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By the mid-20th century bookmobiles had become a part of American life, with more than 2,000 plying our inner cities and rural roadways. (Bettmann / Corbis)

Long Overdue, the Bookmobile Is Back

Even in the age of the Kindle and the Nook, the library on wheels can still attract an audience

Bookmobiles are still in service abroad. In at least three African and South American countries, camels and donkeys draw mobile libraries from town to town. Thailand drafts elephants into use, while Norway’s modern library ship Epos has served tiny coastal communities with its cargo of 6,000 volumes since 1963.

If Corwin realizes his vision, bookmobiles may slowly edge their way back into the mainstream. His planned documentary—Behind the Wheel of the Bookmobile—will feature interviews with renowned authors as they maneuver the Moroney across North America, giving away books donated by authors and publishers (http://bookmobiletravels.com/Home.html). To date more than 40 writers have signed on, including Amy Tan, Dave Eggers, Michael Chabon and April Sinclair. Author Daniel Handler, aka Lemony Snicket, was one of Corwin’s test pilots. He gleefully recalls his experience with a lumbering vehicle “full of books and shaky, like a writer's mind. The experience of driving it reminded me of trying to get a mountain to listen to reason.”

Writers who grew up with bookmobiles seem imprinted with a sense of gratitude, and unforgotten inspiration. “There was a bookmobile in Marin,” recalls Bird by Bird author Anne Lamott, “that you saw all the time. I have mystical dreamscape memories of climbing on board.”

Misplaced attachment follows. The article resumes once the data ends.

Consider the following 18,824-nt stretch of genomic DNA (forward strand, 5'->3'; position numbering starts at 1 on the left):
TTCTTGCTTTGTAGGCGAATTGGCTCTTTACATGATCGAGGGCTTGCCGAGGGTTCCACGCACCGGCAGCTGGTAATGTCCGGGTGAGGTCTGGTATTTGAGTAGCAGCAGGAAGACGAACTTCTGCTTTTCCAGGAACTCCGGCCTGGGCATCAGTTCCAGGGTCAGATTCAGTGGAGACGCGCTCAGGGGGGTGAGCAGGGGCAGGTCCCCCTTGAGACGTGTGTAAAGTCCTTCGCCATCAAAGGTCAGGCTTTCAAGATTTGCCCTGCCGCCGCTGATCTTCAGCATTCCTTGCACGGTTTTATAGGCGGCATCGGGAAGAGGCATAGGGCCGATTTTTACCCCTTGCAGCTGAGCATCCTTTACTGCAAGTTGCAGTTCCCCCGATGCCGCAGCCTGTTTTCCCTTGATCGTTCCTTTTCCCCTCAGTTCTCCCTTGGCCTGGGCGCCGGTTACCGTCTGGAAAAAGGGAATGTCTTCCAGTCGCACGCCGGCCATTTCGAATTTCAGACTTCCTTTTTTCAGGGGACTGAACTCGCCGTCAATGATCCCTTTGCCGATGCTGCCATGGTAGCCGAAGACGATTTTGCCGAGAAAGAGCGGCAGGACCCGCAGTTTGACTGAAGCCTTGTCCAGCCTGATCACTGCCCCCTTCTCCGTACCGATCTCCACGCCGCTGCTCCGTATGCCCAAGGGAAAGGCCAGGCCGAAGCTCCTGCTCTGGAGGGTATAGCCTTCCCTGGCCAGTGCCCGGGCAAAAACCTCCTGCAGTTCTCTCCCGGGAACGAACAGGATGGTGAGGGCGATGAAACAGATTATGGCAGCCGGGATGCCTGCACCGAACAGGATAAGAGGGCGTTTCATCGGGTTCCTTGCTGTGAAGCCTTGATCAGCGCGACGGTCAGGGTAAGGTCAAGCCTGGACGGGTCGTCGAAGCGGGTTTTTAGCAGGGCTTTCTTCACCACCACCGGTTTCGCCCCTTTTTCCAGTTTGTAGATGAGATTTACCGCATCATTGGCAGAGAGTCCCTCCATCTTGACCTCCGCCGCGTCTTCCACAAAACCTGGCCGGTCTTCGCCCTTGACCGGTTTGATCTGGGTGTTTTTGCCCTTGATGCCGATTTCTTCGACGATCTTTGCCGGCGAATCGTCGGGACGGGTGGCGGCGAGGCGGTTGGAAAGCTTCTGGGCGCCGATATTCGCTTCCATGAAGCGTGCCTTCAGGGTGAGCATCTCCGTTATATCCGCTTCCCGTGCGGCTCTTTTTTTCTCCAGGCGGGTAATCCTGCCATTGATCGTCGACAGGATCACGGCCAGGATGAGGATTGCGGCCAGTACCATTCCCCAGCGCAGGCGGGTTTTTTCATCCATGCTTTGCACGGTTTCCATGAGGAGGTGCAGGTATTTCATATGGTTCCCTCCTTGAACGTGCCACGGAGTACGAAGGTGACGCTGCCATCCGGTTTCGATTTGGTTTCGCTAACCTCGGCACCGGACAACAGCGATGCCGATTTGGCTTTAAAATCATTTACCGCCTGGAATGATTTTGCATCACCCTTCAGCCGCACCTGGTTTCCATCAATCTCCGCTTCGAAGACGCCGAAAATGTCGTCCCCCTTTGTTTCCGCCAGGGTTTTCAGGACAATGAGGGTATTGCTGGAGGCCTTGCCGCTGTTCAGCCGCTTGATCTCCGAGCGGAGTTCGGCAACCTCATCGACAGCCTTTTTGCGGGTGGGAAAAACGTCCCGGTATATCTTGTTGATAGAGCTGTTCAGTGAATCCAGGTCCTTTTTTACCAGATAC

Author and conservationist Terry Tempest Williams tells how she “waited with my brother for the bookmobile to come up our hill each Saturday. It was all part of the magic of our childhood, where books and natural history were all part of the same narrative of spending time outside.“

“The summer I turned eleven,” says Ralph Eubanks, “William Faulkner’s The Reivers came off the shelf of the bookmobile. It was the first book I read by a Mississippi author, the first hint that someone from my part of the world could also become a writer.”

These memories recall the era when a printed book was a precious thing. Today, the access once provided by bookmobiles is being usurped by iPads, Kindles and the Internet. The speed and convenience of these devices, combined with the staggering wealth of online content, makes them deeply seductive. With the digital revolution changing our reading habits, will bookmobiles become obsolete?

Tom Corwin believes not. “I sometimes read books on my iPhone,” he admits. “But there’s a different relationship with something made of pulp and ink. Books have a texture, a smell. There’s a sensual relationship with a book that we lose in the digital world.”

“It’s still a damn good technology,” agrees Ethan Canin, author of America, America. “If paper books continue to thrive, I think it will be for their practical qualities: light, cheap, not-likely-to-be-stolen, difficult to break, easily displayable -- and eminently lendable.”

But it’s not just about books. There’s also the human-to-human connection with bookmobile librarians, who steer and inspire their visitors’ reading patterns.

Though she agrees with Corwin and Canin, Martha Buckner—a bookmobile librarian in Ashland, Ohio since 2003—admits that the digital revolution is changing her audience. “While we serve members of all ages, we’ve began shifting our focus to preschools and daycares. We strongly believe that it is important that young children have a positive library experience, and that a book in every hand is crucial to promoting early literacy and future educational success.”

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